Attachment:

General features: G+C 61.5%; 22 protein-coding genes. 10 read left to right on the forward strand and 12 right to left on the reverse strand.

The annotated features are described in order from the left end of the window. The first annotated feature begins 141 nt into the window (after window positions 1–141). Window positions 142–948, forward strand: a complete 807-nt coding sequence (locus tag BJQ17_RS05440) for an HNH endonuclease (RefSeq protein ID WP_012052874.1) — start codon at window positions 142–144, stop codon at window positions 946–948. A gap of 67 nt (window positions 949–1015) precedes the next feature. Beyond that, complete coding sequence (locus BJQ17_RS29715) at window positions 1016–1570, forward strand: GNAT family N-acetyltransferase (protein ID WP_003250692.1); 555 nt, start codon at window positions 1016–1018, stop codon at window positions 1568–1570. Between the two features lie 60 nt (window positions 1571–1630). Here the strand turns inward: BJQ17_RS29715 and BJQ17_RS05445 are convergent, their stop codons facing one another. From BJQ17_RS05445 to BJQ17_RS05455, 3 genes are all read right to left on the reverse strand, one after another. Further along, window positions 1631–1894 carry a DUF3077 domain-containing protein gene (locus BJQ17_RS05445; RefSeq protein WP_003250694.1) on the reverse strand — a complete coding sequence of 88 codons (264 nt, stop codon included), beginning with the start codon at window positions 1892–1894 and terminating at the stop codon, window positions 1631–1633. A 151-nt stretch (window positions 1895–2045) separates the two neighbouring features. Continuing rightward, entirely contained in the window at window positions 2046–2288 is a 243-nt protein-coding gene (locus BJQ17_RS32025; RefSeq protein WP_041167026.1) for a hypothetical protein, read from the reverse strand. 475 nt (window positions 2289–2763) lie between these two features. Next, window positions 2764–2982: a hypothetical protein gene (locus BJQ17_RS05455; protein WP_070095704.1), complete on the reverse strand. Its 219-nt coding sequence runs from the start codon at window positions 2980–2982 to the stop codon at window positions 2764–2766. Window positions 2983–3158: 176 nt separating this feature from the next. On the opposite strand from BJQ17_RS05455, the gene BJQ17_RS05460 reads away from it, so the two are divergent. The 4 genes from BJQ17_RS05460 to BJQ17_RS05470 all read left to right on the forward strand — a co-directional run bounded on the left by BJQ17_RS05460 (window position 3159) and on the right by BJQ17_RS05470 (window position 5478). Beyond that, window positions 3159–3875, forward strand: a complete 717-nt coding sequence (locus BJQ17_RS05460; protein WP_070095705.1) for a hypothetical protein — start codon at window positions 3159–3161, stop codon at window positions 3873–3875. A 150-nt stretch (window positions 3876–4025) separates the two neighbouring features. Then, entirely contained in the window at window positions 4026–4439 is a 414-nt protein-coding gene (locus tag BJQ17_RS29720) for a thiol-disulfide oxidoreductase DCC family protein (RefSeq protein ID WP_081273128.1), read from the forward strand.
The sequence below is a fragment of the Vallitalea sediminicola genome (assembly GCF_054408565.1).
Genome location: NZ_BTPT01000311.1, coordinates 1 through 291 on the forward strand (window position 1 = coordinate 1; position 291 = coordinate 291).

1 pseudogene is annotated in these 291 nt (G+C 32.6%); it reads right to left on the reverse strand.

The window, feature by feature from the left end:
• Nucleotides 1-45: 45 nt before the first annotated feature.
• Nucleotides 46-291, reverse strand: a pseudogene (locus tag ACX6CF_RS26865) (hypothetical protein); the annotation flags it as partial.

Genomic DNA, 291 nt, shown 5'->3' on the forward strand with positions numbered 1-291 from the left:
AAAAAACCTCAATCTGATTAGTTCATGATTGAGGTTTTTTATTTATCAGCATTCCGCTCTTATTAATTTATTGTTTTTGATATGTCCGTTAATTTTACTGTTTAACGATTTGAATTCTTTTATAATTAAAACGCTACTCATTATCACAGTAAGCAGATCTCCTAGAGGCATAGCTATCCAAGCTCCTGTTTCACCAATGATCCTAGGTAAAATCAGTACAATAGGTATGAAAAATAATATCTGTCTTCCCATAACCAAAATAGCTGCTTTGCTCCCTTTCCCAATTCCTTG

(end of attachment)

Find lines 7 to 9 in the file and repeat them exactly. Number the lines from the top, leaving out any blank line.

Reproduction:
• Nucleotides 1-45: 45 nt before the first annotated feature.
• Nucleotides 46-291, reverse strand: a pseudogene (locus tag ACX6CF_RS26865) (hypothetical protein); the annotation flags it as partial.

Genomic DNA, 291 nt, shown 5'->3' on the forward strand with positions numbered 1-291 from the left: